AFTER that Richard, the third of that name, king | ignominy or contumely unworthy of him that had in fact only, but tyrant both in title and regiment, and so commonly termed and reputed in all times since, was, by the divine revenge favouring the design of an exiled man, overthrown and slain at Bosworthfield; there succeeded in the kingdom the Earl of Richmond, thenceforth styled Henry the Seventh. The king, immediately after the victory, as one that had been bred under a devout mother, and was in his nature a great observer of religious forms, caused “Te Deum laudamus" to be solemnly sung in the presence of the whole army upon the place, and was himself, with general applause and great cries of joy, in a kind of military election or recognition, saluted king. Meanwhile the body of Richard, after many indignities and reproaches, the "diriges" and obsequies of the common people towards tyrants, was obscurely buried. For though the king of his nobleness gave charge unto the friars of Leicester to see an honourable interment to be given to it, yet the religious people themselves, being not free from the humours of the vulgar, neglected it; wherein nevertheless they did not then incur any man's blame or censure: no man thinking any 314

been the executioner of King Henry the Sixth, that innocent prince, with his own hands; the contriver of the death of the Duke of Clarence, his brother; the murderer of his two nephews, one of them his lawful king in the present, and the other in the future, failing of him; and vehemently suspected to have been the impoisoner of his wife, thereby to make vacant his bed, for a marriage within the degrees forbidden. And although he were a prince in military virtue approved, jealous of the honour of the English nation, and likewise a good law-maker, for the ease and solace of the common people; yet his cruelties and parricide, in the opinion of all men, weighed down his virtues and merits; and, in the opinion of wise men, even those virtues themselves were conceived to be rather feigned and affected things to serve his ambition, than true qualities ingenerate in his judgment or nature. And therefore it was noted by nien of great understanding, who seeing his afteracts looked back upon his former proceedings, that even in the time of King Edward his brother, he was not without secret trains and mines to turn envy and hatred upon his brother's govern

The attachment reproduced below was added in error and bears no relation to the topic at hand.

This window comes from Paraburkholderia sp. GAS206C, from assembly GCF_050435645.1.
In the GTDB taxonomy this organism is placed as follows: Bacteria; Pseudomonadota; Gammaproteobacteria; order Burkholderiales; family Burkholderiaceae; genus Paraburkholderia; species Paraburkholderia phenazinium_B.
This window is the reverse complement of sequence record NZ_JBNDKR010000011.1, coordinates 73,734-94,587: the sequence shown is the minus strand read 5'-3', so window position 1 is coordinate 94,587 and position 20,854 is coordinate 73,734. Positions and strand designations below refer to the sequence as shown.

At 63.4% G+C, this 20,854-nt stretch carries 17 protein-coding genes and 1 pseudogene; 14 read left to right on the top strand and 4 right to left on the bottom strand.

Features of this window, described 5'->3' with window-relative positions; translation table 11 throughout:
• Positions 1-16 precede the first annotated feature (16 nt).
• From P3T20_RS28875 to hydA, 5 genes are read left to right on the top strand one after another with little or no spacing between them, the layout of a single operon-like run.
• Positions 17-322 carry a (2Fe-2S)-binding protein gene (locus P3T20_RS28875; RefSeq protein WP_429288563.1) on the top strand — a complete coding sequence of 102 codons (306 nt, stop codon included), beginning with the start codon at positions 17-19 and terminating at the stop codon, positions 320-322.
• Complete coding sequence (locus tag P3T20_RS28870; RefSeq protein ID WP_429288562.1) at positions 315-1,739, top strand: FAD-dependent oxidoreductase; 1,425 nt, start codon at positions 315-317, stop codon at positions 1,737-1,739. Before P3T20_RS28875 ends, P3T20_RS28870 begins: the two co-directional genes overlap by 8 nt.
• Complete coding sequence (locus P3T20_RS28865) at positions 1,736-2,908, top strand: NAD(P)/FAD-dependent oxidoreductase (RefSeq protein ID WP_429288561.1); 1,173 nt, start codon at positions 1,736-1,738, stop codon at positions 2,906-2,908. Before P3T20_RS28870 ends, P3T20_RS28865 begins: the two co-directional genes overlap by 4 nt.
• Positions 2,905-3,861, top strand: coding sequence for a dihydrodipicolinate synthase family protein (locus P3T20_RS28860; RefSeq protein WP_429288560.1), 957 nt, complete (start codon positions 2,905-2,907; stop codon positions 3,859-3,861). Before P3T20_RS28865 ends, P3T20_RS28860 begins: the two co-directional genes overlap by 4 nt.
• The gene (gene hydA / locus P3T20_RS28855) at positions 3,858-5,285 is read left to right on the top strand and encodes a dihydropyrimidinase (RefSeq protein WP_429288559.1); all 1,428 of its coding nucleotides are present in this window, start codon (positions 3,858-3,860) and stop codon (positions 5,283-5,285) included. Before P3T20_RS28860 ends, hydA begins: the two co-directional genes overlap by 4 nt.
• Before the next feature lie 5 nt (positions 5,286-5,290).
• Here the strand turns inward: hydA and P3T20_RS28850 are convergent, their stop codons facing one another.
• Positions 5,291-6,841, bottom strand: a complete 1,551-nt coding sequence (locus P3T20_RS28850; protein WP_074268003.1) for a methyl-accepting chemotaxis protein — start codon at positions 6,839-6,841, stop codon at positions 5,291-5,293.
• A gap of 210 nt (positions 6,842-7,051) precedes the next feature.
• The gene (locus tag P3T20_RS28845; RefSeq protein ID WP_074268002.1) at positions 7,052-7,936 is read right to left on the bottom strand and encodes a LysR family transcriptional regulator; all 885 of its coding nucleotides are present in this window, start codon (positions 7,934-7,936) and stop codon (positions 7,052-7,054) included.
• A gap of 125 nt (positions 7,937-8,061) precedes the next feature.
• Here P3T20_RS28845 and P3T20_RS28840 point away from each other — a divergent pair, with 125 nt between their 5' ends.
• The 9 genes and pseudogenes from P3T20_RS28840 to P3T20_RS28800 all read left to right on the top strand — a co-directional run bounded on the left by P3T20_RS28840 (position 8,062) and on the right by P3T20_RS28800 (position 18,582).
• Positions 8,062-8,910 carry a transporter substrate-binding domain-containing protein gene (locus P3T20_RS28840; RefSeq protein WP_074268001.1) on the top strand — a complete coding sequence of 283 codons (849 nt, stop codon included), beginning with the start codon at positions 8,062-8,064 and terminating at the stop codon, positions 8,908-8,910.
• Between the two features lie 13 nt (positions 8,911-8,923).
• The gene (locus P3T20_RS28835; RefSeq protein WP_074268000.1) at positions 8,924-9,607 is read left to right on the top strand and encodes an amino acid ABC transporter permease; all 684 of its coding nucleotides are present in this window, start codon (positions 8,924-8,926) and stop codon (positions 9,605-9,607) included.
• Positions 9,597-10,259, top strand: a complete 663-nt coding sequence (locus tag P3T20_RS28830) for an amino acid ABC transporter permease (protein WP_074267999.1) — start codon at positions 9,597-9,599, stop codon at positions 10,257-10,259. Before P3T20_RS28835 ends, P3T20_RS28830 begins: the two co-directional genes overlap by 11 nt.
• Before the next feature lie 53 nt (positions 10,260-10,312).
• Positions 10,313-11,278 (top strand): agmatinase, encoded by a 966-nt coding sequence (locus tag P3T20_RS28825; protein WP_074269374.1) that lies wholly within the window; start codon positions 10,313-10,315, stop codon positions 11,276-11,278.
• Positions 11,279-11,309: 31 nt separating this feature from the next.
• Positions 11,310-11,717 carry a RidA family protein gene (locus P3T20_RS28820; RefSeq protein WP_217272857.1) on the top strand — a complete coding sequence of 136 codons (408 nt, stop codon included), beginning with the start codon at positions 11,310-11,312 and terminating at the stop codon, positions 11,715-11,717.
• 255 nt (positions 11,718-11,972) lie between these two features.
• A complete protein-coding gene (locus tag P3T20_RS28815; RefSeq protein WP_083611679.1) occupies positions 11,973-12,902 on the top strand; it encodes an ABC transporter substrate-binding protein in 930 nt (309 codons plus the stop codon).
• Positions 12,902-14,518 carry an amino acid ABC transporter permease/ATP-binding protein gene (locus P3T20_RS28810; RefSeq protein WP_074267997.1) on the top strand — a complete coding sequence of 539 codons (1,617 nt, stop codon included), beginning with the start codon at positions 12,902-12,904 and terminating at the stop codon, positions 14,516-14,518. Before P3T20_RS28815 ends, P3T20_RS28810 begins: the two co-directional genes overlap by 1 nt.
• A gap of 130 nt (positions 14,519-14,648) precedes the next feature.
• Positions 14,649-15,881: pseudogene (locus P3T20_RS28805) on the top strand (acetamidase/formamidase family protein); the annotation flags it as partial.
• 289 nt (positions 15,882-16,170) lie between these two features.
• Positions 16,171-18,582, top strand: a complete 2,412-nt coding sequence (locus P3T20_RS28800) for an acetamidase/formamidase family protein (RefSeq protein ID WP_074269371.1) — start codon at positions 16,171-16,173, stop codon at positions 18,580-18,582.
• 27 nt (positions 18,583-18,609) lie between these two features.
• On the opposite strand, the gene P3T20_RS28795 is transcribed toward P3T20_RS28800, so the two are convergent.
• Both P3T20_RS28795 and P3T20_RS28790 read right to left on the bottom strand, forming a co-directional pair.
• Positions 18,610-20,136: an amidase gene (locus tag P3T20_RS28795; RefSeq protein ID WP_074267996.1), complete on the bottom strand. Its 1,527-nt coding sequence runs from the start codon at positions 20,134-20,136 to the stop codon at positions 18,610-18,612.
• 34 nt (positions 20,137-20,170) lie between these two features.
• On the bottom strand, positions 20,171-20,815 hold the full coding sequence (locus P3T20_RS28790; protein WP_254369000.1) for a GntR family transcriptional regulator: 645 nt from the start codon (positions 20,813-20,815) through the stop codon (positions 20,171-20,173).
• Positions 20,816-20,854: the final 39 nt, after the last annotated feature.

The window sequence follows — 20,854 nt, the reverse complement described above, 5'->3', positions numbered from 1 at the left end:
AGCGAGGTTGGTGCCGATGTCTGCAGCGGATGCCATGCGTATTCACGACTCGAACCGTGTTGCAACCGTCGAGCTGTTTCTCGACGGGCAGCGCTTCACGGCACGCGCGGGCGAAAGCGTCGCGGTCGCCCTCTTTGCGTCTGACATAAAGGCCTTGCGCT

crown.

afterwards gathered strength and turned to great troubles, that the two young sons of King Edward the Fourth, or one of them, which were said to be destroyed in the Tower, were not indeed murdered, but conveyed secretly away, and were yet living : which, if it had been true, had prevented the title of the Lady Elizabeth. On the other side, if he stood upon his own title of the House of Lancaster, inherent in his person, he knew it was a title condemned by parliament, and generally prejudged in the common opinion of the realm, and that it tended directly to the disinherison of the line of York, held then the indubitate heirs of the crown. So that if he should have no issue by the Lady Elizabeth, which should be descendants of the double line, then the ancient flames of discord and intestine wars, upon the competition of both houses, would again return and revive.

As for conquest, notwithstanding Sir William Stanley, after some acclamations of the soldiers in the field, had put a crown of ornament, which Richard wore in the battle, and was found amongst the spoils, upon King Henry's head, as if there were his chief title; yet he remembered well upon what conditions and agreements he was brought in; and that to claim as conqueror was to put as well his own party, as the rest, into terror and fear; as that which gave him power of disannulling of laws, and disposing of men's fortunes and estates, and the like points of absolute power, being in themselves so harsh and odious, as that William himself, commonly called the Conqueror, howsoever he used and exercised the power of a conqueror to reward his Normans, yet he forbore to use that claim in the beginning,